Careful lease drafting and negotiation can reduce the potential for future legal problems.
Conflict may arise between the parties from almost any lease provision, even from something as basic as the property description. Cases have been hotly litigated over what is included in the “premises,” as this determines the areas controlled by each party and may also have an effect on repair and maintenance obligations.
Cases have also been litigated over a discrepancy between the square footage of property specified in the lease and actual square footage. Landlords can avoid these types of disputes by avoiding using square footage descriptions in the lease, and instead, describing the space only by address and suite number and/or a drawing or plan attached as an exhibit.
The lease commencement date should be stated, but the lease should provide that the landlord is not in default if the landlord is unable to deliver possession of the premises by that date. The lease may specify that the tenant will not be liable for rent until possession is delivered to it.
Under the case of Ramona Convalescent v. Care Enterprises, a tenant who fails to vacate in a timely manner may be liable for damages both to the landlord and the new tenant caused by the old tenant’s failure to vacate when required. The lease should provide that, time is of the essence and that if the tenant holds over at the end of the term, the tenant will be responsible for any damages incurred by the landlord and the successor tenant. A tenant who is informed of these financial responsibilities in advance may be more likely to return possession without a lawsuit.
Commercial leases often provide for a long lease term or for renewal options. The parties need to be very specific when addressing these areas. A long term can be an advantage or disadvantage depending on economic conditions and the landlord’s future plans for the property. If there is a marked upswing in the economy, and the lease doesn’t provide for increases to market rent, the landlord could lose money every month for a very long time. On the other hand, a long-term lease at market rate with appropriate periodic increases, may appeal to buyers and lenders and increase the property’s value.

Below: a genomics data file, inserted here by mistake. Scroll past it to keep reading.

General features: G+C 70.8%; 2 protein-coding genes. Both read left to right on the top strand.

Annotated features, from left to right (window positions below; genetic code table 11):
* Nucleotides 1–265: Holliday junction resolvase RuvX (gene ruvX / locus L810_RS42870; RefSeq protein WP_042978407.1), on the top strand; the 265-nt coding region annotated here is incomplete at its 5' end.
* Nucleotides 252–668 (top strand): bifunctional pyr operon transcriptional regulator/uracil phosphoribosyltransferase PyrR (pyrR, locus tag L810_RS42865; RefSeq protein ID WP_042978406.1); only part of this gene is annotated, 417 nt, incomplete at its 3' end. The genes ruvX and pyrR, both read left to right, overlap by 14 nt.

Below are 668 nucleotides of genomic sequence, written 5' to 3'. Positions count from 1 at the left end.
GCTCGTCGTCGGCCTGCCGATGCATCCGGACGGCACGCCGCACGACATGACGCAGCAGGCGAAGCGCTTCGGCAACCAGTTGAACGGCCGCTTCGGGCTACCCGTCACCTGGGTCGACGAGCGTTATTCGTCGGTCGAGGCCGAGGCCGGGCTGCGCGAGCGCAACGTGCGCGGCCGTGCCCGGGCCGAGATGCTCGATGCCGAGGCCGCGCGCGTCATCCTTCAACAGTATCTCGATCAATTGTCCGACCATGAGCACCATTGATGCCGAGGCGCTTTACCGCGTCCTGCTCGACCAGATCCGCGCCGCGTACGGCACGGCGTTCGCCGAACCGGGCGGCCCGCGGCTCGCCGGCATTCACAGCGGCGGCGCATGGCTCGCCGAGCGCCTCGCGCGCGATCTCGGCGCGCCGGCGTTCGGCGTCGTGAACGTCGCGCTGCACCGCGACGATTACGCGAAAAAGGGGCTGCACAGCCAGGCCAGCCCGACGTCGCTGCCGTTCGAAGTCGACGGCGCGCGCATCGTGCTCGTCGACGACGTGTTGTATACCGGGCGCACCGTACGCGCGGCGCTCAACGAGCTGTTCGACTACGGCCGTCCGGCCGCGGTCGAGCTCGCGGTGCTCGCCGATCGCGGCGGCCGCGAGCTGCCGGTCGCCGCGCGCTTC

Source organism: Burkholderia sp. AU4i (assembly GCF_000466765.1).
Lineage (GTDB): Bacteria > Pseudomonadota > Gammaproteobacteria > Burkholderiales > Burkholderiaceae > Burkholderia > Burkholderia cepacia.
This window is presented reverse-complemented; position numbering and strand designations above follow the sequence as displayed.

The option should identify how the parties will establish the rental rate during the option period. The most common ways to establish the rent are to specify a fixed increase amount, an increase tied to the consumer price index (CPI), or a market rate increase. Because the landlord and tenant can disagree regarding the market rate, a well-drafted lease will describe a prompt, cost-effective process for determining the market rate if the parties don’t agree. It is also important for landlords to specify increases annually during the option period; this is sometimes overlooked.
Options can be non-transferable as personal to the original tenant, but only with careful drafting.
Renewal options should state the conditions under which they can be exercised. Many landlords have been surprised to learn that unless specifically stated otherwise, a tenant may be able to exercise an option even if the tenant has breached lease obligations. Well-drafted leases eliminate this possibility and numerous other common disputes.
Assignment and subletting
Assignment and subletting rights should be clearly addressed, along with any use restrictions that limit the tenant’s right to conduct certain types of business. In the absence of lease provisions on these issues, a tenant may use the premises for any “reasonable” use and freely assign or sublet the lease without landlord consent. If specified in the lease, a commercial landlord can absolutely prohibit or restrict assignment, subletting or change in use. However, an absolute prohibition against assignment or subletting will invalidate a landlord’s right to sue for damages under California Civil Code §1951.4. Because this remedy is rarely pursued, loss of this remedy may not be significant.
Rent amount and increases
The parties must negotiate the rental amount. Will the lease be gross, triple net or a hybrid? Will there be rent increases (fixed, CPI, or adjustments to market)? Will all monetary obligations be deemed additional rent (late charges, property taxes, etc.)? If the tenancy is terminated because of non-payment, all of these issues will be material to the parties’ rights and responsibilities.
“Know the Law” is a service for commercial property owners and managers from the law firm of Kimball, Tirey & St. John LLP. This article is informational only and should not be used as legal advice. For more information, please call (619) 231-1422.